Albania court halts power plant construction in scenic park
TIRANA, Albania (AP) — Albanian campaigners gave a cautious welcome Thursday to a Supreme Court ruling that halted construction of two hydroelectric power plants in a protected nature area.
The court decision published Wednesday said construction must be suspended pending the outcome of a lawsuit brought by local residents and a non-governmental organization called Toka who want to stop the project.
The power plants are planned for the Valbona Valley National Park, in the Albanian Alps, about 260 kilometers (160 miles) north of the capital, Tirana.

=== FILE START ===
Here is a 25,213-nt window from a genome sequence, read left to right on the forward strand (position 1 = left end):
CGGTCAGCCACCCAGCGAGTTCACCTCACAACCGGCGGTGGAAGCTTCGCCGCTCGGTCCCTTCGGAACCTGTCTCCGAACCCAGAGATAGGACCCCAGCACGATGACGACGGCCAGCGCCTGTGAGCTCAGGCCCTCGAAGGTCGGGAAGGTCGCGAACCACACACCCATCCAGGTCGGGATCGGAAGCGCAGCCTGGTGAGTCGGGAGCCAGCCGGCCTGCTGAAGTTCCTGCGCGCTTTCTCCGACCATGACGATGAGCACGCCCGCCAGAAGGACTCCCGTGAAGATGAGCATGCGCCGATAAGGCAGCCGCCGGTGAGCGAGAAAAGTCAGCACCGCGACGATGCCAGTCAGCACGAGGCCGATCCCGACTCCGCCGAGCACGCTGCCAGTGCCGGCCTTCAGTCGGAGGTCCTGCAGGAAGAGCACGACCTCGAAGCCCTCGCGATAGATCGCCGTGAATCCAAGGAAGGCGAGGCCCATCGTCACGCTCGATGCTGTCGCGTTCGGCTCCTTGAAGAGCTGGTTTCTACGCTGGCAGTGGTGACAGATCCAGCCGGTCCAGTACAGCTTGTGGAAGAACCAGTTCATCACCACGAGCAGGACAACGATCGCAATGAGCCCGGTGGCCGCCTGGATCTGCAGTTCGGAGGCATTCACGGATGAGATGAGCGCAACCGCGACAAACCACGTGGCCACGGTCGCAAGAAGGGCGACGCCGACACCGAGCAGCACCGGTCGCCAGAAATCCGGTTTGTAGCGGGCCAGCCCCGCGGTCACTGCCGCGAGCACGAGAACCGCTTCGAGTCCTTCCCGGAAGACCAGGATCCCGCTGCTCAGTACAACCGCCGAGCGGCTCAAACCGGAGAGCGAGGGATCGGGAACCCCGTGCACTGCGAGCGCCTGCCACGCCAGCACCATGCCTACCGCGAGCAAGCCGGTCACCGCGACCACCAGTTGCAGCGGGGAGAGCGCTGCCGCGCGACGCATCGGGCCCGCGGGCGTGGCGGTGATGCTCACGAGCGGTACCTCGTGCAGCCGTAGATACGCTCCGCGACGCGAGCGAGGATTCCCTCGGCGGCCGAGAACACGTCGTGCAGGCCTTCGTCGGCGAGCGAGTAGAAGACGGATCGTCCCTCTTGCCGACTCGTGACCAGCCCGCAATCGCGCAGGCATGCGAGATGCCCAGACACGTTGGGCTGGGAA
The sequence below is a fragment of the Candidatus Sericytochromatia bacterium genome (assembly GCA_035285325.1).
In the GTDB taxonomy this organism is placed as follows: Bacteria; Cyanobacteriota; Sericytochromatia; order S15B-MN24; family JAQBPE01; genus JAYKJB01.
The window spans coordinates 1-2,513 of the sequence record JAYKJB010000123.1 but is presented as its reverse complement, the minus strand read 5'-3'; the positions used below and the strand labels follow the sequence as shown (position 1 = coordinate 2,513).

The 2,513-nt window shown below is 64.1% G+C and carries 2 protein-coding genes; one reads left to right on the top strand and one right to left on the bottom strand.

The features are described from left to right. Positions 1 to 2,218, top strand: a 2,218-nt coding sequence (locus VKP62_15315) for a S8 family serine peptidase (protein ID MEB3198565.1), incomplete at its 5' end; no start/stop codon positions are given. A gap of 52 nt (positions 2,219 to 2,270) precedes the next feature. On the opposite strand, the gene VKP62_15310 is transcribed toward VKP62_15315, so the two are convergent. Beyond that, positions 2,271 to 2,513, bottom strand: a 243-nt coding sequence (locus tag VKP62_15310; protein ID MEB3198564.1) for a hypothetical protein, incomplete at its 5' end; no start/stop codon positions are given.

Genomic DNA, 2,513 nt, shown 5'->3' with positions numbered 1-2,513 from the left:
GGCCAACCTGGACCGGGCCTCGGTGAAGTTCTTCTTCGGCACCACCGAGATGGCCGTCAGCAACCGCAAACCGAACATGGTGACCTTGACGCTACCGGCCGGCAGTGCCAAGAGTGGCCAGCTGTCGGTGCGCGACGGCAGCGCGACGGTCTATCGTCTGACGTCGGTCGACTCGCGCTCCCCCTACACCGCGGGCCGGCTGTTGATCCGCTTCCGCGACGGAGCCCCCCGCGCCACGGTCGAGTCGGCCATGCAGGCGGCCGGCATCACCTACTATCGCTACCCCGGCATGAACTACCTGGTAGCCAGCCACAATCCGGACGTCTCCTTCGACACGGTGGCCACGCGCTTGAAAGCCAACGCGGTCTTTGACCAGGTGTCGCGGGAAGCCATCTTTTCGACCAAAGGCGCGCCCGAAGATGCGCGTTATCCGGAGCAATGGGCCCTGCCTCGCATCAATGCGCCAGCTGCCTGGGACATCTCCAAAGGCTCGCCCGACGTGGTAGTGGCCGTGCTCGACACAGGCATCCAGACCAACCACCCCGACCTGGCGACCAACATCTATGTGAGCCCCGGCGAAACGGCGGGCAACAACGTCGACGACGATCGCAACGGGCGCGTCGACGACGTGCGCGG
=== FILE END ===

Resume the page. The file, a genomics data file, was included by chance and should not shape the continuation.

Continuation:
“With the reactions we’ve seen, the excitement and positivity, with everybody happy about this, all these give a clear message to the government that the law is upheld,” Catherine Bohne of the Toka (Earth) organization, which filed the lawsuit against the Energy Ministry in 2017, told the Associated Press.
The government granted an Albanian company the concession to build the power stations in 2009, despite an outcry from locals.
Bohne noted that a court’s interim decision in 2018 to suspend work was not respected by the company. “It’s the first step in getting them (the company) removed. But there is still work to be done,” she said.
Albania’s coastline and numerous mountainous parks have suffered damage during the last three decades of post-communist government due to illegal construction or logging.